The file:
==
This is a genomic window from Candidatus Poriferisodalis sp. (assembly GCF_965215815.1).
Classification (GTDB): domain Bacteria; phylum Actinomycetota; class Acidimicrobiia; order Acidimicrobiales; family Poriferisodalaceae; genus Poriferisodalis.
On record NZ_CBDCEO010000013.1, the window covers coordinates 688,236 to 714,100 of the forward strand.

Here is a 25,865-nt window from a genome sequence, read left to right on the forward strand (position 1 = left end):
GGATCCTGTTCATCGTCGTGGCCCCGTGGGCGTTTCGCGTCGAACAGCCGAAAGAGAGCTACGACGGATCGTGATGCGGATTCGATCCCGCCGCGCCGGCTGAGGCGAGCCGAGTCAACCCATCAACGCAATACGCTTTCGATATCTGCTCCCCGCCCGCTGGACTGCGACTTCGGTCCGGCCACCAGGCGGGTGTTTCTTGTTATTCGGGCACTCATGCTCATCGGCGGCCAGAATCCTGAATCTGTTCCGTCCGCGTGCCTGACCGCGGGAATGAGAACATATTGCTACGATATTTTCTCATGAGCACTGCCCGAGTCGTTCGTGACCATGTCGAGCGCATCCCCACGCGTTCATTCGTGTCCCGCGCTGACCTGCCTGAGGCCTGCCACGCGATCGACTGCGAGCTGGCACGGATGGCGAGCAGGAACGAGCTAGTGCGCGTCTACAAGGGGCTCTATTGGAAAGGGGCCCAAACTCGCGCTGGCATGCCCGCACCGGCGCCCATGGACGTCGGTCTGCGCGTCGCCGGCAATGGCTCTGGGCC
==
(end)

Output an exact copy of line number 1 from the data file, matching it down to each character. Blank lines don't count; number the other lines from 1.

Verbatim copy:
This is a genomic window from Candidatus Poriferisodalis sp. (assembly GCF_965215815.1).